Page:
Being out in the countryside with my dogs gives me time to think. I’ve learnt the pleasure of solitude without being lonely, and that’s a good feeling for me.

Welcome to "Man with two dogs" - the family website for dog owners and dog walkers.

This is my countryside diary which appears each Saturday in the Dundee Courier newspaper.


July 4th, 2009

NORWEGIANS AND Scots have generations, indeed centuries, of strong ties linking the two nations and peoples. It wasn't always thus and, in the early days when it all started, things were a bit on the debit side for the Scots. Around the year 800AD the Vikings began to take an interest in fledgling Scotland and their first excursion here, on a fine sunny afternoon, was to attack, and loot, the holy island of Iona.

Keen to learn more about our one-time warlike neighbours and their country, the Doyenne and I have just spent a fortnight's holiday in Norway. The further north up the country we travelled the more we became aware of how like Scotland's west coast Norway's landscape is. It's just much bigger and longer and higher. We were forever pointing out views which reminded us of familiar places back home.

Jagged mountain ridges, snow capped especially on the north faces which the sun hardly touches, and some of it will never melt. Below the snow line dark shadows of naturally seeded fir trees and birch woods. Fjords, whose grandeur exceeded our expectations, strike far inland. Long bridges and mountain tunnels go some way to reducing the length of what would otherwise be interminable road journeys round the heads of them.

Reindeer grazing along unfenced roadsides, just like the sheep in our own Highlands. Lochs and lochans (Norwegian-style, of course) round almost every corner. All down the west coast an endless necklace of islands – especially the Lofoten Islands, reminiscent of Scotland's own archipelago of Inner and Outer Hebrides, and with similar traditions of fishing and crofting type farming.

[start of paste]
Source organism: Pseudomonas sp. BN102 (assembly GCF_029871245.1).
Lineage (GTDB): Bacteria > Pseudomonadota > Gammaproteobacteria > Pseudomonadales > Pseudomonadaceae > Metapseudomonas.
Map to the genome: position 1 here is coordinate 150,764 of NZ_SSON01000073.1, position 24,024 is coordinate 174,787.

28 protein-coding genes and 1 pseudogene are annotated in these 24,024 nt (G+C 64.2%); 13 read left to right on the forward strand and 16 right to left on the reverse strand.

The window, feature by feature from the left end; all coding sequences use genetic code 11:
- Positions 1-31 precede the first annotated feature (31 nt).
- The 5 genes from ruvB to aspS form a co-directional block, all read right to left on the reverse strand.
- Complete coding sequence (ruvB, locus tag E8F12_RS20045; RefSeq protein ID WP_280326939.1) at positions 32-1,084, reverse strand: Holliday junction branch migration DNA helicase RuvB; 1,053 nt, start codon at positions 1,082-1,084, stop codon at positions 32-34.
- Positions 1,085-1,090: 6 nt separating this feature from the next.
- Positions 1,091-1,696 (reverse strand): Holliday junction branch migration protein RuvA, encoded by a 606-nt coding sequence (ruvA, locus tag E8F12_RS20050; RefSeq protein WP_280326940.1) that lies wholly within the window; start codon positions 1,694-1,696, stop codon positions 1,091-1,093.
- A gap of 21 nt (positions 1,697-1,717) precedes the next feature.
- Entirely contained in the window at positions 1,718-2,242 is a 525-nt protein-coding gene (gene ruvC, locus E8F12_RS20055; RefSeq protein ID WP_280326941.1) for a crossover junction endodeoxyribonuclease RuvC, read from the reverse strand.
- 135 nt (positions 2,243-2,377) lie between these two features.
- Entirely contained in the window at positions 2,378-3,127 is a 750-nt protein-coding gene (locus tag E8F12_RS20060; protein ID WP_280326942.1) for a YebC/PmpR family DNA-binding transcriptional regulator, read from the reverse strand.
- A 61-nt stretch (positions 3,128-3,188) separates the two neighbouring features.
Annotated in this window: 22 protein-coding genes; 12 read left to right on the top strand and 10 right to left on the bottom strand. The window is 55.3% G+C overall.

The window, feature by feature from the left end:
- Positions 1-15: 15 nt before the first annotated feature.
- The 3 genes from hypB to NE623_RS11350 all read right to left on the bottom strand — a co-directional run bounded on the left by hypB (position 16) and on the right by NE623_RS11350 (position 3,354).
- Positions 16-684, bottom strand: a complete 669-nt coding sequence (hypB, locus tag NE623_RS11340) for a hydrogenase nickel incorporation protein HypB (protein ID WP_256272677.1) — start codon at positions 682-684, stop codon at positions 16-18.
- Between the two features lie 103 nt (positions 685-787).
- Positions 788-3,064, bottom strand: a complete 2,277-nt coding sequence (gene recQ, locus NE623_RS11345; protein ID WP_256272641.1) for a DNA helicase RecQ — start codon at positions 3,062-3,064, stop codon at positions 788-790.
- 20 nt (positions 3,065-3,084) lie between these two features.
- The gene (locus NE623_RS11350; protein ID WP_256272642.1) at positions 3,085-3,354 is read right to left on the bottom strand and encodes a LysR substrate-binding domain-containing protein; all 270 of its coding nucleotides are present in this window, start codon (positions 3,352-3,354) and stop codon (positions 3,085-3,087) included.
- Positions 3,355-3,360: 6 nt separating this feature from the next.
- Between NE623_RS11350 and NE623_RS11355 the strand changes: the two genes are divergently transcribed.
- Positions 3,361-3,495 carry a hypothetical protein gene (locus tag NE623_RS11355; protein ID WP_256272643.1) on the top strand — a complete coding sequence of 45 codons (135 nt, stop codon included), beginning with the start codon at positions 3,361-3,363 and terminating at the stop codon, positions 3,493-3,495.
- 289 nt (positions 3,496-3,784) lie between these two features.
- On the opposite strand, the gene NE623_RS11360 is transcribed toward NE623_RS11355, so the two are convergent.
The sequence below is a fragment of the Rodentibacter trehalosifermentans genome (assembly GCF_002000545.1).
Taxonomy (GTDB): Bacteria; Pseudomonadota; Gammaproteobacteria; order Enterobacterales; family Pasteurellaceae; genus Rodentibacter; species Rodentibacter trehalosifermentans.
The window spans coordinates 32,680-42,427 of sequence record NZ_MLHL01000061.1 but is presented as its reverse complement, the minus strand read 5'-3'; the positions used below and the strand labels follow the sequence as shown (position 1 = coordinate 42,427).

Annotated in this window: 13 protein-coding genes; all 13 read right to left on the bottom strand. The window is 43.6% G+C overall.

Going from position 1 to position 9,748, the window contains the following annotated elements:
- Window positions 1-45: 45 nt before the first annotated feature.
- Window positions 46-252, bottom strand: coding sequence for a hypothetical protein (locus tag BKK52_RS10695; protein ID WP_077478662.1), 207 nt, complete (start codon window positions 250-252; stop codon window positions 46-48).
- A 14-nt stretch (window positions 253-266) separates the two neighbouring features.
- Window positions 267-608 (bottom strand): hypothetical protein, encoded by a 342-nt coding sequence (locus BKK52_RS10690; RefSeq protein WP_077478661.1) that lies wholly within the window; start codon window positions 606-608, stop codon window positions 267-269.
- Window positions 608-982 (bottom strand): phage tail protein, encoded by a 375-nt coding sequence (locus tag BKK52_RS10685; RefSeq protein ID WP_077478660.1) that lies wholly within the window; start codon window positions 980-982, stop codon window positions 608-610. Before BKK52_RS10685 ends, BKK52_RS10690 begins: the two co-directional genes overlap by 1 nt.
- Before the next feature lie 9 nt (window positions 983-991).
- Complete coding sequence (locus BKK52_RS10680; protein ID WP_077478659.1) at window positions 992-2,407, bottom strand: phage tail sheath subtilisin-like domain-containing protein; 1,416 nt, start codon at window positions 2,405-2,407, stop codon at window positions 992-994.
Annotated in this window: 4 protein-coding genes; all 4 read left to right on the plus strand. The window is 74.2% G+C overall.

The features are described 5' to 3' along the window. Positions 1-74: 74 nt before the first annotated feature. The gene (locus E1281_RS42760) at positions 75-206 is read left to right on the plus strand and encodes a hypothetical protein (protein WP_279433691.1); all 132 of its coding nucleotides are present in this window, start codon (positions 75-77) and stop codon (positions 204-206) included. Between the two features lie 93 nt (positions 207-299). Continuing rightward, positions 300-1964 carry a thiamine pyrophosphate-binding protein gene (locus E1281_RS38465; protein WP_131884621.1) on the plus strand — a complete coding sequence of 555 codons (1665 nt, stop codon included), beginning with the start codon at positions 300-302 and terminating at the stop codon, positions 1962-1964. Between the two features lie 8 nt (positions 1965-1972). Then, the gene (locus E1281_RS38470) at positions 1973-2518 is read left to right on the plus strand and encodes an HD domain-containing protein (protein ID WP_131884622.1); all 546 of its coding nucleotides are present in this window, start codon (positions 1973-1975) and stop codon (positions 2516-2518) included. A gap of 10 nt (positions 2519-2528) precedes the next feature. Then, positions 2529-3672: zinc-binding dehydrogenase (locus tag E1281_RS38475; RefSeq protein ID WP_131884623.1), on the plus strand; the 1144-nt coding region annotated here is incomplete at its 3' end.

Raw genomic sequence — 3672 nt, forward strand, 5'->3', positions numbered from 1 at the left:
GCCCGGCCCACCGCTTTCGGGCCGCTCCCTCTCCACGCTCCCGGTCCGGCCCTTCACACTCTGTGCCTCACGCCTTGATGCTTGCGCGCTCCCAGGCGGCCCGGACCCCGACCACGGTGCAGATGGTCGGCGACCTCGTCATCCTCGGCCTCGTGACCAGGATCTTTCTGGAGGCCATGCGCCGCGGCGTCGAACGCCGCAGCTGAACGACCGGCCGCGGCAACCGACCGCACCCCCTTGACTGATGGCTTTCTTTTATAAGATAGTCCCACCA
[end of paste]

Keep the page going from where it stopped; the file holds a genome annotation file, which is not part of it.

In 1098 the Viking king Magnus Barefoot led a raiding party, sailing round Cape Wrath, to duff up the Hebrides. Business accomplished, as he set sail for home he decided to adopt the Gaelic dress which left his lower legs bare, which accounts for one of the earliest examples of a Scottish by-name or nickname.

The Norwegians welcomed us as kindred spirits. They are hospitable, outgoing and interested in the Scots. Once all the nonsense with the Vikings was sorted the two countries developed close trading and commercial links. Cultural links have been just as important as evidenced by Edvard Grieg, Norway's national composer, of Scots descent, whose ancestors farmed Mosstoun of Cairnbulg near Fraserburgh. The high noon of all these historical bonds was the friendship and shared adversities of WW2.

Puffins, red squirrels, dolphins, weasels – sea eagles too, with a wingspan of eight feet and known as “flying barn doors”. Both countries share much of the same flora and fauna but Scotland isn't home, yet(?), to walrus, wolverine, brown bear or lynx

And we saw the midnight sun. Our first night at the North Cape was highlighted, in more ways than one, by brilliant sunshine which never slid beneath the north horizon.

Written on Saturday, July 4th, 2009 at 1:27 pm for Weekly.